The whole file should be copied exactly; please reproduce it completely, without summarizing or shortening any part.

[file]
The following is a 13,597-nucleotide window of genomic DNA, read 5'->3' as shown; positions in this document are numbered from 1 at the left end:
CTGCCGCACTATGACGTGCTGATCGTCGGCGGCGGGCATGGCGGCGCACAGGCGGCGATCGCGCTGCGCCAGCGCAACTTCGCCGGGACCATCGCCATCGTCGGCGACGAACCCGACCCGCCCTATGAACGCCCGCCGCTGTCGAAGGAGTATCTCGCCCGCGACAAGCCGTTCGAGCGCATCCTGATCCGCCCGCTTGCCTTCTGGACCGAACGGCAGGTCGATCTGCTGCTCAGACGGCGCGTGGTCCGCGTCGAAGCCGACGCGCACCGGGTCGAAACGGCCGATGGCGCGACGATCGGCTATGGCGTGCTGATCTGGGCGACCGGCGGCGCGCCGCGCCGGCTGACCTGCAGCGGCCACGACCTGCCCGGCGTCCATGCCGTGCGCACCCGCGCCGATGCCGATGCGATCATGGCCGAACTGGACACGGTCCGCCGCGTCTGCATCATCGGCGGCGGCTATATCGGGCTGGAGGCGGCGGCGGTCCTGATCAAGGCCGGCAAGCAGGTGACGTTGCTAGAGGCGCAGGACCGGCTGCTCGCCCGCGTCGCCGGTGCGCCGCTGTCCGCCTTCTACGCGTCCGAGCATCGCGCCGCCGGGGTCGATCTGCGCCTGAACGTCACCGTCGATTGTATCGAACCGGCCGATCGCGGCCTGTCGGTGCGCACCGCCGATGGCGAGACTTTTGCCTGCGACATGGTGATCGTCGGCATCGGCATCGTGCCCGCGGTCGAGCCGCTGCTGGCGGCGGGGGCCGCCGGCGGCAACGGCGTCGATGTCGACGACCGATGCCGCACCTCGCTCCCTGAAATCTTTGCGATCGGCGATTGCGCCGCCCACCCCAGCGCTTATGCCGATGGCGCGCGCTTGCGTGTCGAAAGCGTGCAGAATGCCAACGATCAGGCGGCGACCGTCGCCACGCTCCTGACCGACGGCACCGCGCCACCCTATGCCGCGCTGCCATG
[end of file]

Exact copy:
The following is a 13,597-nucleotide window of genomic DNA, read 5'->3' as shown; positions in this document are numbered from 1 at the left end:
CTGCCGCACTATGACGTGCTGATCGTCGGCGGCGGGCATGGCGGCGCACAGGCGGCGATCGCGCTGCGCCAGCGCAACTTCGCCGGGACCATCGCCATCGTCGGCGACGAACCCGACCCGCCCTATGAACGCCCGCCGCTGTCGAAGGAGTATCTCGCCCGCGACAAGCCGTTCGAGCGCATCCTGATCCGCCCGCTTGCCTTCTGGACCGAACGGCAGGTCGATCTGCTGCTCAGACGGCGCGTGGTCCGCGTCGAAGCCGACGCGCACCGGGTCGAAACGGCCGATGGCGCGACGATCGGCTATGGCGTGCTGATCTGGGCGACCGGCGGCGCGCCGCGCCGGCTGACCTGCAGCGGCCACGACCTGCCCGGCGTCCATGCCGTGCGCACCCGCGCCGATGCCGATGCGATCATGGCCGAACTGGACACGGTCCGCCGCGTCTGCATCATCGGCGGCGGCTATATCGGGCTGGAGGCGGCGGCGGTCCTGATCAAGGCCGGCAAGCAGGTGACGTTGCTAGAGGCGCAGGACCGGCTGCTCGCCCGCGTCGCCGGTGCGCCGCTGTCCGCCTTCTACGCGTCCGAGCATCGCGCCGCCGGGGTCGATCTGCGCCTGAACGTCACCGTCGATTGTATCGAACCGGCCGATCGCGGCCTGTCGGTGCGCACCGCCGATGGCGAGACTTTTGCCTGCGACATGGTGATCGTCGGCATCGGCATCGTGCCCGCGGTCGAGCCGCTGCTGGCGGCGGGGGCCGCCGGCGGCAACGGCGTCGATGTCGACGACCGATGCCGCACCTCGCTCCCTGAAATCTTTGCGATCGGCGATTGCGCCGCCCACCCCAGCGCTTATGCCGATGGCGCGCGCTTGCGTGTCGAAAGCGTGCAGAATGCCAACGATCAGGCGGCGACCGTCGCCACGCTCCTGACCGACGGCACCGCGCCACCCTATGCCGCGCTGCCATG